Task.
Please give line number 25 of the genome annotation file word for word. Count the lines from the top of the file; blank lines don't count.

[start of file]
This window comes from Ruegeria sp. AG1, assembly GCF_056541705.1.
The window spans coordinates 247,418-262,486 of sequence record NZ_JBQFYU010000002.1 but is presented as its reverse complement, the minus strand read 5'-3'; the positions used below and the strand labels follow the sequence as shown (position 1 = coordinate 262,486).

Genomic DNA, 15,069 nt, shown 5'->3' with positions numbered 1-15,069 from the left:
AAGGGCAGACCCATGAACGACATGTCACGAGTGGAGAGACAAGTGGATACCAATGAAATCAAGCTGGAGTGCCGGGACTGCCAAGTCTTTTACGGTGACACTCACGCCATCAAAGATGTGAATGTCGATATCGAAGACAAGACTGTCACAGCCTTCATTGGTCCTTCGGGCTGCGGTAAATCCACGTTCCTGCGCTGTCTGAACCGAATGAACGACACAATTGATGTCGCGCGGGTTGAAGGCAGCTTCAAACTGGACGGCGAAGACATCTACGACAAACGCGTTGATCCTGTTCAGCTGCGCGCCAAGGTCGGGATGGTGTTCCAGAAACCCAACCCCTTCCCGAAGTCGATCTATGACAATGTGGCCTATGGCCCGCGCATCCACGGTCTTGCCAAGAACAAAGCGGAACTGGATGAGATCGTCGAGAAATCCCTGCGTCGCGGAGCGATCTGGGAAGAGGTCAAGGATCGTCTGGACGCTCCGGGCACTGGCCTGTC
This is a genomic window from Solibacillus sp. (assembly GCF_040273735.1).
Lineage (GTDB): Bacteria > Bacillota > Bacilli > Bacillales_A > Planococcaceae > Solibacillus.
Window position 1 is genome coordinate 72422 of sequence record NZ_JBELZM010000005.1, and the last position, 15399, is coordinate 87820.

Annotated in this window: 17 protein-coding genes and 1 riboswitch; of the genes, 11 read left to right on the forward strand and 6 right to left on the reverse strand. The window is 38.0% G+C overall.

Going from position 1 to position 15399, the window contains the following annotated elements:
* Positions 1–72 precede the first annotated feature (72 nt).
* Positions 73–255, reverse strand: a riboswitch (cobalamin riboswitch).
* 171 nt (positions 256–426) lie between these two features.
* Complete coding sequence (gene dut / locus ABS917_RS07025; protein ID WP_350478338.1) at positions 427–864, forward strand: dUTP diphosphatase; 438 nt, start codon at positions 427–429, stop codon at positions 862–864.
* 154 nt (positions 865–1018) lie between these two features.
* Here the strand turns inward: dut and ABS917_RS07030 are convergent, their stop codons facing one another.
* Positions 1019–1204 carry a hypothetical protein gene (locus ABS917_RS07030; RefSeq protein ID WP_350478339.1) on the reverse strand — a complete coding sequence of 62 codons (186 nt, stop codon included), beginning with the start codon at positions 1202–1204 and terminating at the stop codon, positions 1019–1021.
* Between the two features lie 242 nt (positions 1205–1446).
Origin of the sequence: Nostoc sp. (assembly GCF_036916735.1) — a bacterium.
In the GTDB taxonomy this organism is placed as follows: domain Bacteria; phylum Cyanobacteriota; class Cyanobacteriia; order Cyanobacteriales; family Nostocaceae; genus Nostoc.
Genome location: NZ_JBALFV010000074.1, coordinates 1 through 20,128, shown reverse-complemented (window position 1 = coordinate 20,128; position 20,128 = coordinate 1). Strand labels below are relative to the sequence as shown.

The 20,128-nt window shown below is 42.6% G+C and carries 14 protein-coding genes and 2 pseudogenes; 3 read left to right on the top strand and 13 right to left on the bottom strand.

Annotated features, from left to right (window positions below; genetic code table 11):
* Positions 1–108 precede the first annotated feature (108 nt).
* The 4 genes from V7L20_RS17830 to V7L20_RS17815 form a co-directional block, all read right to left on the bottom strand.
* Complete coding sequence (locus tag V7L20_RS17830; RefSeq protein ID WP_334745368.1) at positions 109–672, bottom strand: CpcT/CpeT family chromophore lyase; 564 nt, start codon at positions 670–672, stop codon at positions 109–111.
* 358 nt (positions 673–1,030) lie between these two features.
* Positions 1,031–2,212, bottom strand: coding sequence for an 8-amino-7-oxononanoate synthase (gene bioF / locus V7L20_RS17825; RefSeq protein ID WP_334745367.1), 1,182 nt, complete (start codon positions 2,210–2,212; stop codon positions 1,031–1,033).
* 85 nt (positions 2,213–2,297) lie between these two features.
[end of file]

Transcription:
* Complete coding sequence (locus tag V7L20_RS17830; RefSeq protein ID WP_334745368.1) at positions 109–672, bottom strand: CpcT/CpeT family chromophore lyase; 564 nt, start codon at positions 670–672, stop codon at positions 109–111.